Assessment of ice cloud modeling capabilities for the irregularly shaped Voronoi models in climate simulations with CAM5
- 1Aerospace Information Research Institute, Chinese Academy of Sciences, Beijing 100010, China
- 2Research and Information Center (TRIC), Tokai University, 4-1-1 Kitakaname Hiratsuka, Kanagawa 259-1292, Japan
- 3Ministry of Education Key Laboratory for Earth System Modeling, Department of Earth System Science, Tsinghua University, Beijing 10084, China
- 4Meteorological Research Institute, Japan Meteorological Agency (JMA), Nagamine 1-1, Tsukuba 305-0052, Japan
- 5Met Office, Fitzroy Road, Exeter EX1 3PB, UK
- 6School of Physics, Astronomy and Mathematics, University of Hertfordshire, Hatfield, AL10 9AB, UK
- 7National Climate Center, China Meteorological Administration, Beijing 100081, China
- 8National Space Science Center, Chinese Academy of Sciences, Beijing 100190, China
Abstract. Climate models and satellite remote sensing applications require accurate descriptions of ice cloud optical and radiative properties through parameterization of their scattering properties. While abundant irregularly shaped ice particle habits present a challenge for modelling ice clouds. An irregularly shaped ice particle habit (Voronoi model) has been developed and recently suggested to be effective in inferring the microphysical and radiative properties of ice clouds from Himawari-8 and GCOM-C satellite measurements. As a continuation of previous work by Letu et al. (2016), in this study, we develop a broadband ice cloud scheme based on the Voronoi model through parameterization for use in the Community Atmosphere Model, Version 5 (CAM5). With single scattering properties of Voronoi model, ice cloud bulk scattering properties are integrate over particle size distributions of 11 field campaigns and are parameterized over particle effective diameter. The new ice cloud scheme is compared with four ice cloud schemes (the Yi, Mitchell, Baum-yang and Fu scheme), and is evaluated through the General circulation model version of the Rapid Radiative Transfer Model (RRTMG), and simulations of the top of atmosphere (TOA) shortwave and longwave cloud forcing (SWCF and LWCF) in CAM5. The Clouds and the Earth's Radiant Energy System (CERES) satellite data was selected as validation data. Results indicated that the Voronoi scheme can minimize differences between the satellite-based measurements and CAM5 simulations of global TOA SWCF compared to other four schemes, but performance is not significant for TOA LWCF. For tropical ice clouds, Voronoi scheme has advantages of ice cloud modelling capabilities for shortwave (SW) and longwave (LW) spectrum over other four schemes. In general, it is found that the Voronoi model has advantages over conventional ice cloud schemes and is sufficient for ice cloud modelling in climate simulations with CAM5.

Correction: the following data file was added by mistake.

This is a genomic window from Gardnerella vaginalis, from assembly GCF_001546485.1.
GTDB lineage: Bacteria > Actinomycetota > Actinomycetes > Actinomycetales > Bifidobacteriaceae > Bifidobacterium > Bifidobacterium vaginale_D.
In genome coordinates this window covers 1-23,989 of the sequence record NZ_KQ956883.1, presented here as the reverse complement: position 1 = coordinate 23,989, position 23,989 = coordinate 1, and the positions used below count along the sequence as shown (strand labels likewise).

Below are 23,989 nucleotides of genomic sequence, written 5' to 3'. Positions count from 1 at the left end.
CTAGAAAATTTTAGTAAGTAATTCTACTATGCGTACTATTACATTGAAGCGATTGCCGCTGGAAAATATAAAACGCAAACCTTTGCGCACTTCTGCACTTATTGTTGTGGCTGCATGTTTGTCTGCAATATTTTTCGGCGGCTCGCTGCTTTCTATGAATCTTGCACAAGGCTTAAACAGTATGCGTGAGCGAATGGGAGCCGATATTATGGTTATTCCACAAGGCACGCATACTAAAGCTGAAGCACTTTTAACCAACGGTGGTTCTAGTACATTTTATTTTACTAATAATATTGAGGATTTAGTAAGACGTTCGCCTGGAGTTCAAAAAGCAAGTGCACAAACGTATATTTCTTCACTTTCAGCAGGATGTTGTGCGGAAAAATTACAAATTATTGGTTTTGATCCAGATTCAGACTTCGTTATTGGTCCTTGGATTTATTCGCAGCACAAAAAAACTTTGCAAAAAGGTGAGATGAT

Ming Li et al.
Status: final response (author comments only)
Ming Li et al.
Ming Li et al.
Viewed (geographical distribution)